* Chinese patients take on debt to fund rising medical costs

* Personal medical expenditure expected to hit $1.9 trln by2025

* Public health insurance broad but shallow, so much notcovered

* Patients liable for about half of total healthcarespending

* Consumer borrowing has tripled since 2010

By Adam Jourdan and Ben Hirschler

SHANGHAI/LONDON, July 10 As China's medicalbills rise steeply, outpacing government insurance provision,patients and their families are increasingly turning to loans topay for healthcare, adding to the country's growing burden ofconsumer debt.

While public health insurance reaches nearly all of China's1.4 billion people, its coverage is basic, leaving patientsliable for about half of total healthcare spending, with theproportion rising further for serious or chronic diseases suchas cancer and diabetes.

That is likely to get significantly worse as the personalhealthcare bill soars almost fourfold to 12.7 trillion yuan($1.9 trillion) by 2025, according to Boston Consulting Groupestimates.

For many, like Li Xinjin, a construction materials traderwhose son was diagnosed with leukaemia in 2009, that meanstaking on crippling debt.

Li, from Cangzhou in Hebei province, scoured local papersand websites for small lenders to finance his son's costlytreatment at a specialist hospital in Beijing, running up debtsof more than 1.7 million yuan, about 10 times his typical annualincome.

"At that time, borrowing money and having to makerepayments, I was very stressed. Every day I worried aboutthis," said Li, 47, adding that he and his wife had at timesslept rough on the streets near the hospital.

"But I couldn't let my son down. I had to try to save him,"he said.

Li's boy died last year.

The debts will weigh him down for a few more years yet.

Medical loans are just part of China's debt mountain -consumer borrowing has tripled since 2010 to nearly 21 trillionyuan, and in eight years household debt relative to the economyhas doubled to nearly 40 percent - but they are growing.

That is luring big companies like Ping An Insurance Group , as well as small loan firms and P2Pplatforms, as China's traditional savings culture provesinadequate to the challenge of such heavy costs.

The stress is particularly apparent in lower-tier cities andrural areas where insurance has failed to keep pace with risingcosts, said Andrew Chen, Shanghai-based healthcare head forconsultancy Parthenon-EY.

"It's a storm waiting to happen where patients from ruralareas will have huge financial burdens they didn't have to facebefore," he said, adding people would often take secondmortgages on their homes or turn to community finance schemes.


ROOTS OF POVERTY

China's government has moved to ramp up rural healthinsurance, boost coverage for major illnesses and put pressureon drug companies to slash prices, but it is an uphill battle.

Official data show up to 44 percent of families pushed intopoverty were impoverished by illness.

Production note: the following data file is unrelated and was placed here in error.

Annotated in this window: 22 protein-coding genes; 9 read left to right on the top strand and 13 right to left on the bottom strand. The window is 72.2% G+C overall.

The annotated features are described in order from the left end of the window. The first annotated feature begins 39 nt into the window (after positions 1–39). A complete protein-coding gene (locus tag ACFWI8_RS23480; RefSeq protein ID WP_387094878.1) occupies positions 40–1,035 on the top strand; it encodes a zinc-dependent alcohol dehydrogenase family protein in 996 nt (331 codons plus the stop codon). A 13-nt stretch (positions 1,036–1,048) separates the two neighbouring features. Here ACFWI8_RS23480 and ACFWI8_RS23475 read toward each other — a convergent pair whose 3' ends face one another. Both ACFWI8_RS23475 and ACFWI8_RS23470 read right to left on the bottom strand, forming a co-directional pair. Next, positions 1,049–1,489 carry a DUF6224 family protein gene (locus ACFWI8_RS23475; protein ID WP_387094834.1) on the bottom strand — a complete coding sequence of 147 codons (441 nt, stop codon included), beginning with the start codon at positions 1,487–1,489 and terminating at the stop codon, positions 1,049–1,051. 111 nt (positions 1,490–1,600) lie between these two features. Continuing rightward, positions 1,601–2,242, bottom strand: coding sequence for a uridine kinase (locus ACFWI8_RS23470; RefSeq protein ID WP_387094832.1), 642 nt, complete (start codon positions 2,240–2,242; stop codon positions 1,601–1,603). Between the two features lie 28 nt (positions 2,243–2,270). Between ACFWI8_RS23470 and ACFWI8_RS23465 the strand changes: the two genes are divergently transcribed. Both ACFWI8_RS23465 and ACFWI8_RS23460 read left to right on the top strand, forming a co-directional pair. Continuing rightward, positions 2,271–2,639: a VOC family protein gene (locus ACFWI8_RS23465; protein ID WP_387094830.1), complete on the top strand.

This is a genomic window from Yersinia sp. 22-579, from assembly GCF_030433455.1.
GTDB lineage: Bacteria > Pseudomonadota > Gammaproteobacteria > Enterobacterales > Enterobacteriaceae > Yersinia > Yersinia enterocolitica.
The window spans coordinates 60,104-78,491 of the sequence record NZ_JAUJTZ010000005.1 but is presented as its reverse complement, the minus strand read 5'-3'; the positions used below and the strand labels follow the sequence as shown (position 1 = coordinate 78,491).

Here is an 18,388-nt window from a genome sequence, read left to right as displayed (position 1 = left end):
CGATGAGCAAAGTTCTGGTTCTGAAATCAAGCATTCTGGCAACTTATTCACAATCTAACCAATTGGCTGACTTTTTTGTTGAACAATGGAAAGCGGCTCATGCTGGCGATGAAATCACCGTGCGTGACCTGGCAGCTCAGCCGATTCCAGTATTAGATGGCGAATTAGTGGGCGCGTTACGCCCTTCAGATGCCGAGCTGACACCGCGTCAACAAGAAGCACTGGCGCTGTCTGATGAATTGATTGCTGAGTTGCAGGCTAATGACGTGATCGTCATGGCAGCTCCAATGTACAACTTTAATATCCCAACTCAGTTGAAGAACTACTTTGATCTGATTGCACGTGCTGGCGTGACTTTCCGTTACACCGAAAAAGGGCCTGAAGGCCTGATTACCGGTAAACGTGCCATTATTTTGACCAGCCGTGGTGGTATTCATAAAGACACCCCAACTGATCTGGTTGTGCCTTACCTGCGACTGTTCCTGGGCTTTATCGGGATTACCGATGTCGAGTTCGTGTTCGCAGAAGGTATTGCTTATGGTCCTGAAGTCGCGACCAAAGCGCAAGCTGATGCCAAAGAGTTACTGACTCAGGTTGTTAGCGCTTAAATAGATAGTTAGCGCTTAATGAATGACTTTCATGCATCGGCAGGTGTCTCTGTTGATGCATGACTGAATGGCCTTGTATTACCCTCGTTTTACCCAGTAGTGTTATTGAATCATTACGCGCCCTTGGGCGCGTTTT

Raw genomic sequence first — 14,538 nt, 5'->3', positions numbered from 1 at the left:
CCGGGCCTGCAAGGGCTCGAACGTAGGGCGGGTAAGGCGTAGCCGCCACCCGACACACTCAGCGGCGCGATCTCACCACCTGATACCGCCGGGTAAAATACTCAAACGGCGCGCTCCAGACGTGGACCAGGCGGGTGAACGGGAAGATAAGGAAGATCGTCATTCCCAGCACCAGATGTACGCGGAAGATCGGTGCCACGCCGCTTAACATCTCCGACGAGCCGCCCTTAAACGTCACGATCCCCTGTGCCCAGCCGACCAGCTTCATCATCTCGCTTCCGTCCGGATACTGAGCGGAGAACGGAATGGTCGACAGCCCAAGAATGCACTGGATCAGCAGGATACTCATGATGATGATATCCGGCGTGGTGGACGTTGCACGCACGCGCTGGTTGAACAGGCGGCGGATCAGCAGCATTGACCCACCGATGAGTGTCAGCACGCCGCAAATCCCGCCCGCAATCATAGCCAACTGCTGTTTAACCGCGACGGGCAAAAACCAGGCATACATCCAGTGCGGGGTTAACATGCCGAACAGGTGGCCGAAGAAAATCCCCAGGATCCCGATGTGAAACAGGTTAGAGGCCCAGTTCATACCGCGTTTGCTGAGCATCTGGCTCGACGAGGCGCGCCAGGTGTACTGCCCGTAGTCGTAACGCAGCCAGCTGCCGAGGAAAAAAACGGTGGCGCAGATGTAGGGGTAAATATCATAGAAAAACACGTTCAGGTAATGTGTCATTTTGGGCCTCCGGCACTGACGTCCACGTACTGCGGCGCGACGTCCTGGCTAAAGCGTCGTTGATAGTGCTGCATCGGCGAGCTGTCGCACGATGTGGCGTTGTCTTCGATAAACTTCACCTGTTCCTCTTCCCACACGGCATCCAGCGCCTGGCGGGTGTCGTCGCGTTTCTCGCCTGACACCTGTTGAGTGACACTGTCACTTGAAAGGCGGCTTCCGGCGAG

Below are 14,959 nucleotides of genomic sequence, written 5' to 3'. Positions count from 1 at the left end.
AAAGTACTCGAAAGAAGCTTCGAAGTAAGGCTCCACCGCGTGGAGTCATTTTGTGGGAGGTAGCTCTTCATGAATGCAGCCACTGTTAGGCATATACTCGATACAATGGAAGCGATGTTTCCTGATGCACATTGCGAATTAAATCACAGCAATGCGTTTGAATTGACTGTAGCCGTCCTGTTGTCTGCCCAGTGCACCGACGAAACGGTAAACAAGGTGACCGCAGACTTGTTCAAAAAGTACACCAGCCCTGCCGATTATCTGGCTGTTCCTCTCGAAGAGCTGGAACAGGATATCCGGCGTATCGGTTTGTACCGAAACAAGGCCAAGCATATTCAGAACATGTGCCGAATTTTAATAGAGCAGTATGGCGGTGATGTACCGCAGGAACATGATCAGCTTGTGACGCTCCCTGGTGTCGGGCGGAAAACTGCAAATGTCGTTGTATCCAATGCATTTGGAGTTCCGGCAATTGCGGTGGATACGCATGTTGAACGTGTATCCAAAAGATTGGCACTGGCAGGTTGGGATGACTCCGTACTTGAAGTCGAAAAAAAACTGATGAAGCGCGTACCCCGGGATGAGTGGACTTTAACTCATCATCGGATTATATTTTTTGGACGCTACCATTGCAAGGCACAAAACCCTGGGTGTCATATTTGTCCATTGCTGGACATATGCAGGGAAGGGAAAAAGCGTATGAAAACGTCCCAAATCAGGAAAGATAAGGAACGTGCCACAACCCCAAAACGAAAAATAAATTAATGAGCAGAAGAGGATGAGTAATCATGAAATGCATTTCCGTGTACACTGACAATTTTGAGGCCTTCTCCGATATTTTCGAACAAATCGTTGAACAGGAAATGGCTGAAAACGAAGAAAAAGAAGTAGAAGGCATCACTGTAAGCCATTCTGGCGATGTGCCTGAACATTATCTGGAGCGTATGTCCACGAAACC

The Ministry of Health, which did not immediately respond torequests for comment, is currently investigating the impact ofthese costs on the country's labour force.

"Typically, what happens in China is the whole familycontributes when someone gets a severe disease like cancer,"Severin Schwan, chief executive of Roche Holding AG, theworld's biggest maker of cancer drugs, told Reuters.

"When it comes to innovative medicines, the financial burdenis just too much. Families can go broke."

Roche itself has schemes in China to make cancer drugs moreaffordable, including an insurance scheme developed with SwissRe.

There are no reliable figures for total healthcare lending,as lenders do not usually advance the money forhealthcare-specific purposes.

"If you want to use it for medical bills, cosmetic surgeryor plastic surgery that's all fine," says Ping An Puhui, whichadvertises that its loans can "alleviate the pain of illness"and "bring new hope to sick families".

But there is plenty of anecdotal evidence from onlinelenders that it is a growing segment.

"Our loan numbers have risen steadily, and no small numberof people have used these for medical purposes," said Li Jin, acustomer service worker at peer-to-peer (P2P) lender ppdai.com.

"Healthcare costs are high, and lots of people don't havegood state cover, so they need a loan."

China Minsheng Banking Corp has launched ahealthcare loan scheme in the western city of Chengdu, whileShanghai Pharmaceuticals Holding Co Ltd rolled out aloan scheme in April to help patients access expensive drugs.

Some desperate patients are pawning their personalbelongings.

"They use things of various value from jewellery to pursesand even cars," said Chen Yi, an office worker at online lenderminbaodai.cn.

"Previously the majority of people were looking for extracash flow for their business, but last year and this we've seena rise in healthcare loans." ($1 = 6.6696 Chinese yuan renminbi) (Additional reporting by SHANGHAI newsroom; Editing by WillWaterman)



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